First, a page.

[an error occurred while processing this directive]
BBC News
watch One-Minute World News
Last Updated: Friday, 21 April 2006, 07:23 GMT 08:23 UK
G7 aims to tackle high oil prices
Delegate shuffling papers at meeting
Policymakers will try to find common ground on key economic issues
Finance ministers and central bankers from the world's seven biggest industrialised nations are due to meet in Washington on Friday.

Top of the agenda at the G7 meeting will be the effect of record oil prices on global trade imbalances and interest rate levels, analysts said.

The G7 are gathering on the sidelines of the International Monetary Fund (IMF) and World Bank spring meeting.

The IMF has called for more cooperation to ensure greater economic stability.

'Zero-sum gain'

"A disorderly unwinding of global imbalances would be very damaging and such an outcome becomes more likely as time passes and imbalances are left unaddressed," said Rodrigo Rato, the IMF's managing director.

"This is not a zero-sum game, but there is something to gain by all partners and the global economy if there is coordinated action," he continued.

The IMF is due to hold its first meeting on Friday morning, and the get together will continue behind closed doors over the weekend.

The G7, which is made up of the US, the UK, France, Germany, Japan, Canada and Italy, is scheduled to meet Friday afternoon.

One of the main topics for discussion will be imbalances in the world economy such as the size of the US trade deficit, with particular reference to the surge in exports from China.

President George W Bush met with Chinese President Hu Jintao on Thursday and urged him to allow the Chinese currency, the yuan to appreciate in value.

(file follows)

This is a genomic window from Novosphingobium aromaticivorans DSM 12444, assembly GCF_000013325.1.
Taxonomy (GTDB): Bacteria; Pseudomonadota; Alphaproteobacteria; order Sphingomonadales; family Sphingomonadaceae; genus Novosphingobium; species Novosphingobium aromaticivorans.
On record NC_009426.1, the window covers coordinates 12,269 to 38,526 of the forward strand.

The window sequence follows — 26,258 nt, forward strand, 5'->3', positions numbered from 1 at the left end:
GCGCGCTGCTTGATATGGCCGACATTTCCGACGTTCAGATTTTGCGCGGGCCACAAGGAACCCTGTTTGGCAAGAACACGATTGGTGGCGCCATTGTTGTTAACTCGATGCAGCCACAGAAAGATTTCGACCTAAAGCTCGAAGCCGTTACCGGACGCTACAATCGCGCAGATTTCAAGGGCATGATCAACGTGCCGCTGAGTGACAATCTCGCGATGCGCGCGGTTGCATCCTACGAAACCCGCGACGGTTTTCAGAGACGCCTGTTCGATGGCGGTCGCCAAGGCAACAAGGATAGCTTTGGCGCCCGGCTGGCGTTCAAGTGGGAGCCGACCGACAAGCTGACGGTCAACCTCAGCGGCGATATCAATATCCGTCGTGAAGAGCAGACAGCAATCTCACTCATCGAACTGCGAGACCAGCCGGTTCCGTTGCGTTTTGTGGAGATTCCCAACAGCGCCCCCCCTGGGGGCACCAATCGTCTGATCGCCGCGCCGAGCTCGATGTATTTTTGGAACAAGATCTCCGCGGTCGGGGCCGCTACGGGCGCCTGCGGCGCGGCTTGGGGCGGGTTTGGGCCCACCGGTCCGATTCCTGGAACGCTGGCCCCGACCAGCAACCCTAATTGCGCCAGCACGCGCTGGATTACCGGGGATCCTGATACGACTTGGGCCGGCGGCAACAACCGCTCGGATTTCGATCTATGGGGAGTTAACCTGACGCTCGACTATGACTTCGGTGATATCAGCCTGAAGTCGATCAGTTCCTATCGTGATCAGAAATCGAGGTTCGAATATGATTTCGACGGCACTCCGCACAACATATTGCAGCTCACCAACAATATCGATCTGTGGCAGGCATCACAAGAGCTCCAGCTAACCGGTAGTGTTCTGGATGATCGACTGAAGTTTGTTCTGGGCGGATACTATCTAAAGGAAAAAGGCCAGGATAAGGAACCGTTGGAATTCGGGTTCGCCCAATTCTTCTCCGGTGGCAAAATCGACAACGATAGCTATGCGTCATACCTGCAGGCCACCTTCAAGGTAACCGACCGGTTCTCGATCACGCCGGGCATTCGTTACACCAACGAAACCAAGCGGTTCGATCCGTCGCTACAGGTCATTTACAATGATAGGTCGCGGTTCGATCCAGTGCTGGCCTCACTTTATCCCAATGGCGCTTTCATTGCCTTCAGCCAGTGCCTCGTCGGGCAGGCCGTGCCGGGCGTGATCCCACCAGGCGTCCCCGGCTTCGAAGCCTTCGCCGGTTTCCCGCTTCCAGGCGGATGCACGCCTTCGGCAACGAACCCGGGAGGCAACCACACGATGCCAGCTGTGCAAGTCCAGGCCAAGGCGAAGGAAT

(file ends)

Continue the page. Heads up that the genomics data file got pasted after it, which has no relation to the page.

The US has accused China of keeping its currency artificially weak in order to boost exports, a key reason why the US trade deficit with China topped $202bn in 2005.

The US would like the IMF to play a more active part in this dispute by increasingly focusing on currency surveillance.

The IMF will also face calls to make the organisation more democratic and representative, including reform of its voting system and a more open method of selecting its head.



SEE ALSO
Oil scales fresh peak in London
20 Apr 06 |  Business
G7 economies 'on track' says OECD
06 Mar 06 |  Business
G7 urges progress on trade talks
03 Dec 05 |  Business
China 'to dwarf G7 states by 2050'
08 Aug 06 |  Business
OECD warns on eurozone rate rise
29 Nov 05 |  Business
US growth still solid, OECD says
28 Oct 05 |  Business

RELATED INTERNET LINKS
The BBC is not responsible for the content of external internet sites



FEATURES, VIEWS, ANALYSIS
Has China's housing bubble burst?
How the world's oldest clove tree defied an empire
Why Royal Ballet principal Sergei Polunin quit

PRODUCTS & SERVICES

Americas Africa Europe Middle East South Asia Asia Pacific